Adelaide, South Australia, Australia
January 28, 2002
Earth Sanctuaries operate 10 properties around Australia, all devoted to creating environments to protect indigenous and endangered wildlife where people can experience the animals in their natural habitat. Warrawong Sanctuary was their inaugural property, opening in January 1985. But the story begins much earlier.
Dr. John Wamsley bought a 35 acre dairy farm in 1969 and set about revegetating it, restoring it to its pre-farming glory with 50,000 native plants. In 1982 he fenced the property to exclude all vermin and introduced species, successfully creating a natural environment that had not been seen for more than 200 years.
The bird and mammal populations flourished, with many species recording their first "captive" births for more than 50 years. The rest is history. And it's worth travelling a long way to see. For us it was just a 20-minute drive through the Adelaide Hills from Hillgrove House, our B&B accommodation.
At the Shed Restaurant we dined in the still warmth of dusk to an audience of noisy rosellas and parrots and a curious group of bettongs and kangaroos. "Bush Tucker" features, with the textures and tastes of local bushland produce complimenting vegetarian and meat selections.
As we drained the last drops from a bottle of Adelaide Hills Sauvignon Blanc, our guide announced the commencement of the dusk walking tour. A group of around 20 proceeded through the expanded 85 acre property along marked trails. We explored the area's flora, with many of the grevilleas and banksias in flower, before approaching a lake bordered by brilliant rose gums. Their bark was lit with the reflection of the sunset.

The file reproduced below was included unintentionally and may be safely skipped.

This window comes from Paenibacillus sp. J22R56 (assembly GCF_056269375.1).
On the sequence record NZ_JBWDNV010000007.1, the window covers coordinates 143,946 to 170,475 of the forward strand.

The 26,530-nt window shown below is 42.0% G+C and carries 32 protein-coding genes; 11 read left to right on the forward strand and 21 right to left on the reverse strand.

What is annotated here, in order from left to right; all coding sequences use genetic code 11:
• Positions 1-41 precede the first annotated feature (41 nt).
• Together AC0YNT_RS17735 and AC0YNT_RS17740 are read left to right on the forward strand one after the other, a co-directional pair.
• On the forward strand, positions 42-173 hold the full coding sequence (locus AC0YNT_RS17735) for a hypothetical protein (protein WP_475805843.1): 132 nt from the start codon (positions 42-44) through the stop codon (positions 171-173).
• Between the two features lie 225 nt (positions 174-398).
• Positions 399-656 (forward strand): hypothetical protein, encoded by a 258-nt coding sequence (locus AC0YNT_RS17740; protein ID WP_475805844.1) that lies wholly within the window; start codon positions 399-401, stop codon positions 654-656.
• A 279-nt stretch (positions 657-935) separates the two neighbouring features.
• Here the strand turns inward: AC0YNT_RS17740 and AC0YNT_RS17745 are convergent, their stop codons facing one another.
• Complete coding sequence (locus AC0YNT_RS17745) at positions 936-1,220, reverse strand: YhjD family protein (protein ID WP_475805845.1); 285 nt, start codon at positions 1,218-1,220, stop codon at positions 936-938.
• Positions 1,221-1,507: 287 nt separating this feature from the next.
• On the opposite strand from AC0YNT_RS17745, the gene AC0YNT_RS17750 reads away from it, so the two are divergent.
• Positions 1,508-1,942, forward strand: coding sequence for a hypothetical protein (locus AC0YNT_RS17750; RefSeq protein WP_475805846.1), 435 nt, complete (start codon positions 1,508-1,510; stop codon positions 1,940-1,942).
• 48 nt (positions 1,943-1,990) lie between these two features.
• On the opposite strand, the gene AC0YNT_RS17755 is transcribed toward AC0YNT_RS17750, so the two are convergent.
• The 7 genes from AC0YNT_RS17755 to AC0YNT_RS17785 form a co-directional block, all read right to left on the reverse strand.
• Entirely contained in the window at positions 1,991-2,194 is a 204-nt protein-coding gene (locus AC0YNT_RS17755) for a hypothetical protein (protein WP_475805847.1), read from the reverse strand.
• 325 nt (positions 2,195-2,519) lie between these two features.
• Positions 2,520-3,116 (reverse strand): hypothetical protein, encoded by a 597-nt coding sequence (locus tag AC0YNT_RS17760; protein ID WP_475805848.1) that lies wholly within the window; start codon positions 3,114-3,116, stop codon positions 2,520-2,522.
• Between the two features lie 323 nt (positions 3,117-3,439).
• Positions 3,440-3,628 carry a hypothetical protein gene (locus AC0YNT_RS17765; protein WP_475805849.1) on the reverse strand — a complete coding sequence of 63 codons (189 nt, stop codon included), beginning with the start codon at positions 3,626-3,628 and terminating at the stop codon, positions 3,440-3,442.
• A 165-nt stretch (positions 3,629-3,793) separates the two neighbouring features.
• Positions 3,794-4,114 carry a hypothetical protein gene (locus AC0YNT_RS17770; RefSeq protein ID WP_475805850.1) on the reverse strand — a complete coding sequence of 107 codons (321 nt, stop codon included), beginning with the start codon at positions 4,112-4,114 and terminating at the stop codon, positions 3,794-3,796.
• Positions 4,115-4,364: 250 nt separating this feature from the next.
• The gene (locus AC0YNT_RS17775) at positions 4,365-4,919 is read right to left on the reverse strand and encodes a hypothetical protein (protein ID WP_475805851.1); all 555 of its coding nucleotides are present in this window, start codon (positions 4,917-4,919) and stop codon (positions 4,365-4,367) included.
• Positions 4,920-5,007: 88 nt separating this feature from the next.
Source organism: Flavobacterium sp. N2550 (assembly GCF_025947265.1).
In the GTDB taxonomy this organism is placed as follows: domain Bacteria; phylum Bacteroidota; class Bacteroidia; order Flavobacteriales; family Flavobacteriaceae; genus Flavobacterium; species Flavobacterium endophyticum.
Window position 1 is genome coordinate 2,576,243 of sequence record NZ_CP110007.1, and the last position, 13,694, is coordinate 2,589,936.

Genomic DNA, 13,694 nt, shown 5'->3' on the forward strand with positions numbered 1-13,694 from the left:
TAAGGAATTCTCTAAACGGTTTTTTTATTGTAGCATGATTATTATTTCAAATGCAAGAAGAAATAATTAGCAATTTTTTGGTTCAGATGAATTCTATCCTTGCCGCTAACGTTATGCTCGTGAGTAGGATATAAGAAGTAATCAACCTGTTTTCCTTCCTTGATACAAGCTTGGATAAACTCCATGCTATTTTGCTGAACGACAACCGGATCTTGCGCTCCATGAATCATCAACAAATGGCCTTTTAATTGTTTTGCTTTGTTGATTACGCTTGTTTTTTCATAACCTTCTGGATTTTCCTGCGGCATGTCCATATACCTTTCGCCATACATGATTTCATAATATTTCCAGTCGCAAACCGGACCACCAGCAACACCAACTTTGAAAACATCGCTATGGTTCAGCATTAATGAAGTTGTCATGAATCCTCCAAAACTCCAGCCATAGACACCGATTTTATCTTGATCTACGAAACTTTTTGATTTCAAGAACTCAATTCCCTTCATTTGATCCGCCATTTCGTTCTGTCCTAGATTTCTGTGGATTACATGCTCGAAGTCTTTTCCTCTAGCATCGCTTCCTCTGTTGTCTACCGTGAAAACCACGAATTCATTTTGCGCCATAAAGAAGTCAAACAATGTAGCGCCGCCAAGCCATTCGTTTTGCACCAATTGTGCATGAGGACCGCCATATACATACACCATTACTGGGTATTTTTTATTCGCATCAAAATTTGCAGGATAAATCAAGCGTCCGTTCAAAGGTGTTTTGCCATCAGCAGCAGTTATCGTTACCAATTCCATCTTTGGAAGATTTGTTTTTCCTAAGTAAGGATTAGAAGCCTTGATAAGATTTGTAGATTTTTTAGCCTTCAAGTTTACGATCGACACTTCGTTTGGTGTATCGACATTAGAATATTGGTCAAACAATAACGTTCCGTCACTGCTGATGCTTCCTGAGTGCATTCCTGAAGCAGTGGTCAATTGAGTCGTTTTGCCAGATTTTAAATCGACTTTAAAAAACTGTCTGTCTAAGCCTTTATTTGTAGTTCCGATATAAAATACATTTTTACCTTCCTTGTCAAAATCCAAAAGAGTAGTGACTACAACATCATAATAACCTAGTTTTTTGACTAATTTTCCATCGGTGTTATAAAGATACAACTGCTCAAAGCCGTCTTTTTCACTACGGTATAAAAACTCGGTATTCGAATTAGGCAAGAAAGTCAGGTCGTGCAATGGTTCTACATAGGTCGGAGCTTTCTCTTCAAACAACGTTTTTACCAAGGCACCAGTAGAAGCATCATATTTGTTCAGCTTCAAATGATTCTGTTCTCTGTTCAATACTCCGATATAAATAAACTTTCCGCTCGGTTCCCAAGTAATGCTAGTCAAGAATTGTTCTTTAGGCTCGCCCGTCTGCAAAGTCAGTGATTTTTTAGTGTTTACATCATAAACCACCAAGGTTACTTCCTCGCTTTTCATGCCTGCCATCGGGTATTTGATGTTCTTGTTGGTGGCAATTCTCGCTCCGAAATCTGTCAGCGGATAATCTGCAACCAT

In the lake we spotted a platypus (a rare sight we were told) before continuing to the top of the property as night closed. Our guide produced torches for us to use as the bush around us came alive with nocturnal critters. With names like pademelons, potoroos, quolls and woylies, we didn't know if we were in a scene from a fantasy novel or speaking another language.
Our walk continued with the cuddly, cute creatures of the bush teeming around us, seemingly unconcerned, while our guide explained the history of the sanctuary, the animals' habitat and some of their unprecedented and successful breeding programs. It was an unforgettable experience to share the bushland with these endangered animals.
After 90 minutes we emerged at the side of the property for a look at the accommodation before completing the tour. For $150 per couple you can spend the night in a luxurious ensuite "bush cabin" and get a dawn and dusk guided tour, dinner and buffet breakfast. Not surprisingly, only a few of the cabins were empty.
Alternatively, you can come just for a dawn or dusk guided walk for $11 and indulge your appetite with a "bush tucker" feast at the well-priced restaurant.
From journal Bed, Breakfast & Bolero in the Adelaide Hills